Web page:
The country we now call Malawi has been a constitutional state since its inception, meaning Malawi has always been governed by a constitution embodying a Westminster template of governance explicitly calling for manifest and demonstrable separation of powers and an independent judiciary as the underpinning of democratic governance and a requirement for all exercise of executive authority to be subject to this constitution. Malawi’s first constitution, the 1902 British Central Africa Order in Council, drafted by the representatives of the colonial office served the interests of the British missionaries, early settlers and traders and was never implemented to serve the natives’democratic aspirations. The Independence Constitution (the 1964 Constitution) was negotiated in Britain by nationalist leaders of Malawi and the colonial office representatives and also embodied the concept of separation of powers and the independence of the judiciary but in a single party dispensation, not surprisingly,was implemented to serve only one person, the late Kamuzu Banda as contrived by the immoral Constitutional Committee of 1965. The 1994 Constitution drafted by the National Consultative Council(representing various political parties on the scene at the time but withoutthe requisite popular consultation, participation and representation) also embodied the separation of powers of the three arms of government (the executive, the legislature and the judiciary) and the independence of the judiciary whilewe all know who,in this multi-party dispensation, it should have been serving never the less now know who it is implemented toserve—the whims of the party in power and the President of the time.
President Mutharika’s order of the arrest of one Eric Aniva of the deeply cultural Mbenje village and the appointment of a serving High Court judge to the position of Deputy Chief Secretary in the public service (another arm of government) may appear innocent executive actions or decisions at face value but nudgeat the heart of democratic governance and constitutionality as they impinge on the sanctity of the separation of powers and the independence of the judiciary. I mistakenly thought a President who (in an interviewa few weeks ago) told Americans (and the whole world) he ‘authored the Malawi Constitution’ would not actso acquiescently ignorant of the sanctity of the separation of powers and the independence of the judiciaryfor any semblance of democratic governanceand the constitutional exigencies of his office.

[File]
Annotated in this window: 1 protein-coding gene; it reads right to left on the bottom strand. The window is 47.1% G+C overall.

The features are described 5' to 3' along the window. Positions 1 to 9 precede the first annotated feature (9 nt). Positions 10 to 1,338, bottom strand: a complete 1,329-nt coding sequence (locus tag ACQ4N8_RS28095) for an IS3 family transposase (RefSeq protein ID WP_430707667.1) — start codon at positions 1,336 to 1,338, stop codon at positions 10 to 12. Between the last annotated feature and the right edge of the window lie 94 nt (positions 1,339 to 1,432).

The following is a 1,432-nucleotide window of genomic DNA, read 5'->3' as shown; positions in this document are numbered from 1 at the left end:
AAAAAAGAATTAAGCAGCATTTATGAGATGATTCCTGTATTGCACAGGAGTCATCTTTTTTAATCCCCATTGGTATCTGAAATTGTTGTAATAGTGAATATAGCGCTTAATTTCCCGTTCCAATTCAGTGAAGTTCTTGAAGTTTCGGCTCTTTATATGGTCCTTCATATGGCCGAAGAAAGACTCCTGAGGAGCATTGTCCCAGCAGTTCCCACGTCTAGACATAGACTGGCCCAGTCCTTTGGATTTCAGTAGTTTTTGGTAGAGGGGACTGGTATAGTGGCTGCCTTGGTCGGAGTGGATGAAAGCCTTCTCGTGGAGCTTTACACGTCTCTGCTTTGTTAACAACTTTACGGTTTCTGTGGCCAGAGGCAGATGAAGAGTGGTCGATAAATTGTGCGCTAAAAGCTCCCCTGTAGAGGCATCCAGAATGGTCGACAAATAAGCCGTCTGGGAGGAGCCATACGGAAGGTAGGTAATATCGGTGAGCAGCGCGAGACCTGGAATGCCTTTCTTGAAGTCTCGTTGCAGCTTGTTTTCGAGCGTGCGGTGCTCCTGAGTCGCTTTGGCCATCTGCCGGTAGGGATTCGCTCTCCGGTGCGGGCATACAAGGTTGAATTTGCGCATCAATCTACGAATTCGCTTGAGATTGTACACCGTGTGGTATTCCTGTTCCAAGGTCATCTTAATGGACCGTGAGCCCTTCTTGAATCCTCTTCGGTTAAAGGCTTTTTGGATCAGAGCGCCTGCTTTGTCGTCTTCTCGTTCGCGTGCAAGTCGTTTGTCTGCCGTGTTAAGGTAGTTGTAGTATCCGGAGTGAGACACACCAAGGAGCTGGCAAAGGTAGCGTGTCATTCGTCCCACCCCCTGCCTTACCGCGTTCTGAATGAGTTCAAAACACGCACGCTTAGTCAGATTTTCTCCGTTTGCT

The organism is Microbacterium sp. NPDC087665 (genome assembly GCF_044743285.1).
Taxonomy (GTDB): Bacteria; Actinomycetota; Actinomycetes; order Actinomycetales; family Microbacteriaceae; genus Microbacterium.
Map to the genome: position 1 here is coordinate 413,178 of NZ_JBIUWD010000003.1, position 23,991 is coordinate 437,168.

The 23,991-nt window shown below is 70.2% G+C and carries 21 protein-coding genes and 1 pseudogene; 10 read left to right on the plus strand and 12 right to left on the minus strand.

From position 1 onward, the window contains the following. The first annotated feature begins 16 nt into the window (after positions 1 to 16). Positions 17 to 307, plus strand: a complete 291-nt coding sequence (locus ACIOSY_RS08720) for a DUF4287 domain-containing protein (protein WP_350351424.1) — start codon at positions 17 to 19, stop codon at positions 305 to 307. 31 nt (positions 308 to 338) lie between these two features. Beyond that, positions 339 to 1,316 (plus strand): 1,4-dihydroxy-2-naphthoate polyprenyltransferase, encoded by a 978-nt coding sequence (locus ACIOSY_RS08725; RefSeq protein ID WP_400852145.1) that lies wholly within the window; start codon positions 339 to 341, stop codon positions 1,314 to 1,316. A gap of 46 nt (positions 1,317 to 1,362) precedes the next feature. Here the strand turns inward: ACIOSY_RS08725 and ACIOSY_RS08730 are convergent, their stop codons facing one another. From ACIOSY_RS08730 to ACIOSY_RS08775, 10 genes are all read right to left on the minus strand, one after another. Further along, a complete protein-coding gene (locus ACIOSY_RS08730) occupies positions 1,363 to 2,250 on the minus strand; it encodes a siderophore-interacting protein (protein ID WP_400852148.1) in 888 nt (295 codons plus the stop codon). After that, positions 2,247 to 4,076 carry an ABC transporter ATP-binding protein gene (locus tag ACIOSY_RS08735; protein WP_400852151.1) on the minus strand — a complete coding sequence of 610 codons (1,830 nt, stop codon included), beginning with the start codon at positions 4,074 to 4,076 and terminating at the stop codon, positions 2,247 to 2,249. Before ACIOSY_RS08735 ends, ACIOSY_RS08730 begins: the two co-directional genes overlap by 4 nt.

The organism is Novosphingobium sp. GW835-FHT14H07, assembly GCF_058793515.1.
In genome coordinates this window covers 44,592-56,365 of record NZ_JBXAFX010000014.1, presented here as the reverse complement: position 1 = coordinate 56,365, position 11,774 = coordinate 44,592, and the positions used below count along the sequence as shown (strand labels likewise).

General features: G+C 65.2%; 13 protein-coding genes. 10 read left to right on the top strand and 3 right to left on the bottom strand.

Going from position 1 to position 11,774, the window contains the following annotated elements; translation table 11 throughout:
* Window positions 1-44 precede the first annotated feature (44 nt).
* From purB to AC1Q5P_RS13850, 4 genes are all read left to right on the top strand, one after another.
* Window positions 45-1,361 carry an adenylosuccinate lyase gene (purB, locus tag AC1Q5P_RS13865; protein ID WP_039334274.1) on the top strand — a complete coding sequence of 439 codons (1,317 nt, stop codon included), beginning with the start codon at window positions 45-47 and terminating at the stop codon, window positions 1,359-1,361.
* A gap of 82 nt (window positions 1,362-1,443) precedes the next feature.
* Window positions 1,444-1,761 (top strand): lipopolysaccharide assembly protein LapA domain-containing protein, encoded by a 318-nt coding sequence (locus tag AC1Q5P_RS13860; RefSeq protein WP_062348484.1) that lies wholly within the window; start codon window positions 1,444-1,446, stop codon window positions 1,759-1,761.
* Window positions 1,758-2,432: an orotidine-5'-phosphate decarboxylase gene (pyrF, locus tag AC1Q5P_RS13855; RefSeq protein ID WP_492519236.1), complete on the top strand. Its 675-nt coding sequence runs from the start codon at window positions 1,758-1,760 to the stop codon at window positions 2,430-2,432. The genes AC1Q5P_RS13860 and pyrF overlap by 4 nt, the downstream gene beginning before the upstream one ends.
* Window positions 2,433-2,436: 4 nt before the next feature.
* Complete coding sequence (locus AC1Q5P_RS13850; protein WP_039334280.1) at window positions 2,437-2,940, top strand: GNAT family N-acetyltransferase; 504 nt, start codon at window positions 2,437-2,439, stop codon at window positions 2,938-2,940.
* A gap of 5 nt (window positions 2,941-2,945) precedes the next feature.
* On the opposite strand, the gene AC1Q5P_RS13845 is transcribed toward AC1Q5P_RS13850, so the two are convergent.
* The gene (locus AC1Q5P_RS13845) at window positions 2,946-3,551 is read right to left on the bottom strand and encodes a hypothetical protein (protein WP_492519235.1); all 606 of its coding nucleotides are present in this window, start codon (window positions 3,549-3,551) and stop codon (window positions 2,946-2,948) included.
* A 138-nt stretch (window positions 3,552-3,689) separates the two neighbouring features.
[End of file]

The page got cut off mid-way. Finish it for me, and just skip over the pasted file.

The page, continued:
That they have come in the space of one month should be very disconcerting and a cause for concern to constitutional watch-dogs, if we have any.We are all aware that section 119(7) of our Republican Constitution empowers a president to re-assign a serving judge to another position in the public service (another arm of government) if he considers it desirable or in the public interest and instances of its invocation abound: the late Bingu WA Mutharika reassigned a serving judge of the High Court, Judge Jane Ansah, to the position of Attorney General in 2006 and in 2011 was promoted to the Malawi Supreme Court of Appeal directly from her position as Attorney General, while Maxon Mbendera, another High Court judge, was appointed Attorney Genera land in 2012 promoted to the Malawi Supreme Court of Appeal directly from his position as Attorney General;and in an outlandish example of improper executive interference in the legislative operations, Bakili Muluzi, seeking to remove the Speaker of National Assembly from office,took a step too far to appoint the Speaker to a cabinet position and subsequently leave him from the cabinet.
The germane question is what is desirable or in the public interest about High Court Judge Muhura who overtly disgraced himself at MRA and barefacedly endeared himself to the DPP with his handling of the vote recount case involving MCP and DPP candidates in Lilongwe City South East Constituency in the May 20th, 2014 Tripartite elections.
Our experience with invocations of section 119(7) of our Constitution thus far is that the re-assignments that arise from these invocationsare neither desirable nor in the public interest but rather represent improper executive interference in judicial appointments and promotions for personal or political expediency and far from principled necessity and represent an overt or covert threat to judicial independence.
If I had the liberty of opining on President Mutharika’s darker thoughts I would say President Mutharika wishes to chart a path for High Court judge Muhura similar to that charted for Supreme Court judge Maxon Mbendera who is now the Chairperson of MEC!
The president’s actionsshould put into question his commitment to the separation of powers and the independence of the judiciary but alsothe credibility of judges who serve in both the executive and the judiciary—can judges who have served in the executive and later return to the bench be relied upon to be impartial when handling cases involving the executive or shouldjudges whose promotional pathshave been machinated by the executive be depended upon to impartially handle the country’s elections?—when theseappointments or promotions are undoubtedlymotivated by personal or political expediency rather than principled necessity.
We oftentimes say public figures are responsible not only for their utterances (words), actions, decisions or conduct but also for how others interpret those utterances (words), actions, decisions or conduct.